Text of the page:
There were a lot of things she’d done that Talia wanted to take back. Me, I only regretted the one.
We had limited out on redfish, and I was driving down the Chef Highway back towards the city with the cooler in the trunk. Mo had said he’d clean the boat and I’d let him and I was glad I had because the sky was coming down, a dark black roil getting close enough to the western horizon you knew the rain would break at any second. Out on the Chef, there’s still this feeling of disaster—shrimp boats on their sides in the ditches, trawl nets hung up in trees from when Katrina pushed the whole Gulf of Mexico up into the Rigolets—and I’m not used to it yet. I suppose I’ll never get used to it. Every time I go out that way I feel the flood in my chest as an enormous gratitude to still be alive, as an imperative to keep on living all the way to the hilt. So, anyway, that’s my frame ofmind as I’m driving in towards the city, stinking offish blood, and then there in front of me I see an F150 with a buck hanging out of its bed pulled over somewhere in the middle of Bayou Sauvage, and this big shave-headed man standing on two legs next to the popped hood, cursing. I pulled over—I can still feel my foot leaving the gas pedal without hesitation and jamming down on the brake. I pulled off onto the shoulder and that rotten egg, green grass, kudzu smell of the swamp came in through my open windows like some kind of chemical weapon.
He came at me, shaking his head, and I should have read the signs. Should have seen him saying No No No and listened, and gone off again, or—no—just taken him home like I did do but not accepted his offer of a beer, not come into the house where she had the door open to the bathroom at the end of the hall, sitting there on the edge of the tub in just her panties, feet in the water, soaping Jody’s narrow brown back. Oh! Company! she said and laughed, and wrapped a towel around her, but I shouldn’t have gone in, because as soon as I went into that house the storm we’d been outrunning swept down on top of us, and Ray left me alone in the living room to go shut all the open windows. I averted my eyes, but I shouldn’t have gone in because already the room was full of ozone, and even without looking I could see her chest rising and falling as she breathed, the water sloshing as she soaked a sponge and rinsed the baby’s back, her eyes half-closed.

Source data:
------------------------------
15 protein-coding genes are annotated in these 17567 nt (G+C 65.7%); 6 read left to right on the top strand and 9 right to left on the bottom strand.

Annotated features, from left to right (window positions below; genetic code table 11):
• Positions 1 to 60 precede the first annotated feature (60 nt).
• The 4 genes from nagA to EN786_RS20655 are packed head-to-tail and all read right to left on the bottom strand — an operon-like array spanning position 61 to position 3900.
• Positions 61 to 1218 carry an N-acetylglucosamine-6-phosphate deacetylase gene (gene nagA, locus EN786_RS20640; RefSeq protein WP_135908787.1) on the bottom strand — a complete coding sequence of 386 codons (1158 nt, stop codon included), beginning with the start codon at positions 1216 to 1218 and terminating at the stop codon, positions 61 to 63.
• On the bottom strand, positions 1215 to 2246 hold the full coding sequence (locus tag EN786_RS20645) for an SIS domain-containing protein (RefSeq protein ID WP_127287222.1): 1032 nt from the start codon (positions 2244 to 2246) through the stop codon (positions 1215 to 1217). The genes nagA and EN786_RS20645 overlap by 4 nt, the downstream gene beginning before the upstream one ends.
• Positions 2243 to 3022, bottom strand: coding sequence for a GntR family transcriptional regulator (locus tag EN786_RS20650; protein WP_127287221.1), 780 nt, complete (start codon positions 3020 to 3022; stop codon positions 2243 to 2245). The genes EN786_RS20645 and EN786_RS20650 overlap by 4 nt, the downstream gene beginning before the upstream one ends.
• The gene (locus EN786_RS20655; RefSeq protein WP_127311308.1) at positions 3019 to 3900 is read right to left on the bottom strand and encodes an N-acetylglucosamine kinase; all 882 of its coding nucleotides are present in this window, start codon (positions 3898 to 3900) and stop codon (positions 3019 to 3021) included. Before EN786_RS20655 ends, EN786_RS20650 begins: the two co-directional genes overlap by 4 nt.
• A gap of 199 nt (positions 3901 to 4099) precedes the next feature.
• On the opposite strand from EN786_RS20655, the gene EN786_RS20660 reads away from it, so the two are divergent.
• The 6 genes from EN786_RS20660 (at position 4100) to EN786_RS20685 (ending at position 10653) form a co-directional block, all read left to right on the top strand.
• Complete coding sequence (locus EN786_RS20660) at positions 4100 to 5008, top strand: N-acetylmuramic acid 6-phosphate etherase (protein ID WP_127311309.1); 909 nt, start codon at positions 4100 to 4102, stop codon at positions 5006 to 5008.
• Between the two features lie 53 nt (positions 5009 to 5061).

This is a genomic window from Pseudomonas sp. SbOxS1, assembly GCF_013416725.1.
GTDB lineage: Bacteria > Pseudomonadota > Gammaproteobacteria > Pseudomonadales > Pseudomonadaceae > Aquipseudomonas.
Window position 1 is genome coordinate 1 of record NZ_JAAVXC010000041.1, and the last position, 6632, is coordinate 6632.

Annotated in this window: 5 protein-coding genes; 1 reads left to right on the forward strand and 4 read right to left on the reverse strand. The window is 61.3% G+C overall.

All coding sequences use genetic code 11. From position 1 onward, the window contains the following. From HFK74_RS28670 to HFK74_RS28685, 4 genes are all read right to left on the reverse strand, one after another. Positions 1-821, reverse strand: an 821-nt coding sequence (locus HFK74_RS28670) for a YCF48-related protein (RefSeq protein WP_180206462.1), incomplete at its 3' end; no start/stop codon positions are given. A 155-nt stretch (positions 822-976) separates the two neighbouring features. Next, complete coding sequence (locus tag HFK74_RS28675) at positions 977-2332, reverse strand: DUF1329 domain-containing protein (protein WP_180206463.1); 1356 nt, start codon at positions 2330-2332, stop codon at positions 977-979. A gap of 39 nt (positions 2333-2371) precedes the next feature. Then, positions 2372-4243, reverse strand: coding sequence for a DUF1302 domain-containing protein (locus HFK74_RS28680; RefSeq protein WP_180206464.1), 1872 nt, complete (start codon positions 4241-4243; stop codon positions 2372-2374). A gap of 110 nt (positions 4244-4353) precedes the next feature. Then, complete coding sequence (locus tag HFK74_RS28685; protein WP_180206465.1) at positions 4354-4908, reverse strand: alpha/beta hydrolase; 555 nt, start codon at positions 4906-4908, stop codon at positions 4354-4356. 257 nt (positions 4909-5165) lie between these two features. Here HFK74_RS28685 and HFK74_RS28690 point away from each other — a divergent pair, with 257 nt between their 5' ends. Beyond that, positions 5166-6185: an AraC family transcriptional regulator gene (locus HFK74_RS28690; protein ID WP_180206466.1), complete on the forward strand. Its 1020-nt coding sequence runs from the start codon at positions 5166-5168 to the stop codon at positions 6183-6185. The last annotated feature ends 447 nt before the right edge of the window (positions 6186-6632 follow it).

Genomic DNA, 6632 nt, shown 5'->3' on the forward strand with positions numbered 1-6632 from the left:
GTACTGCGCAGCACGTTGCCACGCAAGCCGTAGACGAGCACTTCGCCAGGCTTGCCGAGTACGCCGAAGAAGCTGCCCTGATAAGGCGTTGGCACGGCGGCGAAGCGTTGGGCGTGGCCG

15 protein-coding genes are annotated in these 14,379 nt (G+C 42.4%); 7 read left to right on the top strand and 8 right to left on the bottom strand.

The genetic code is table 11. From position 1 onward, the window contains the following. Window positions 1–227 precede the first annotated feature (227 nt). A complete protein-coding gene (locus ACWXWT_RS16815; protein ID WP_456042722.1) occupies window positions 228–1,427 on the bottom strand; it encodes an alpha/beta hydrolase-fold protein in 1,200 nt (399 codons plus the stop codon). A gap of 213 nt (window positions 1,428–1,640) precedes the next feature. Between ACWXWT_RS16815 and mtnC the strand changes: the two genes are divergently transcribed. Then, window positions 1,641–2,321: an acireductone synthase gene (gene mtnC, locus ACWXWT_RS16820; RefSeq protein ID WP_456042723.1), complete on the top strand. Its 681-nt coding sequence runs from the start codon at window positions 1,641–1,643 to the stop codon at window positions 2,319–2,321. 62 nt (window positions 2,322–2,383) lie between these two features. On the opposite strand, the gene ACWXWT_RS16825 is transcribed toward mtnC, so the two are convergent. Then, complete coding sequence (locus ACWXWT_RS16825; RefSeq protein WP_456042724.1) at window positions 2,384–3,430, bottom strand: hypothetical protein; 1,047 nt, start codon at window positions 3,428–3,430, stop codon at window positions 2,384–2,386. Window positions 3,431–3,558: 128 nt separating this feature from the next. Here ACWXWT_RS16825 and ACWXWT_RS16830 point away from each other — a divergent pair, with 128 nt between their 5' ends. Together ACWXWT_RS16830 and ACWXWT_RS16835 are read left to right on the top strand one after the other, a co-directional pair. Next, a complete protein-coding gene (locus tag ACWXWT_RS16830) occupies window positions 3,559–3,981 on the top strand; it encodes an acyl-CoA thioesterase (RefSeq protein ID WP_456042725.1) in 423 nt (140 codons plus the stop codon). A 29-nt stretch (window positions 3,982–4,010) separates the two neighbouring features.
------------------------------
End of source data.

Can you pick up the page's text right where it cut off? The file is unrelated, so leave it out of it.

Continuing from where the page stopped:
By the time Ray came back, it was all over for me. He laughed, asked me what I found so fascinating about the old baseball trophies, but it was already too late. It didn’t take them inviting me to stay until the storm was over, didn’t take having a drink with her, didn’t take sitting on the floor with them and watching the news.
A tornado had touched down on the Chef, right where we’d been—Ray called me the next week to say I’d saved his life, think of that, that the twister had picked up his truck and dropped in the middle of the Bayou, gutted buck and all, and he was glad because that way the insurance would pay him for a new one, and would I like to come over again to dinner because it seemed somebody who saved your life should be fed a better meal than beer and nachos.
But it didn’t take her cooking me that second meal—red beans and rice so good you wanted to bathe in them—didn’t take her walking me to my car, didn’t take her laughter, which back then still sounded in great peals. At least I don’t think it did.
When I think back on it, it seems like I knew I was in love with her from the moment the rain fell across the roof, but I’m unsure of my memory of that afternoon now, because I have gone back in time so often and played it the other way:
Ray waves at me from the side of the road, his hood up, and, the storm in my rearview, I keep driving.
from my short story "At the Time When Kings Go off to War," published in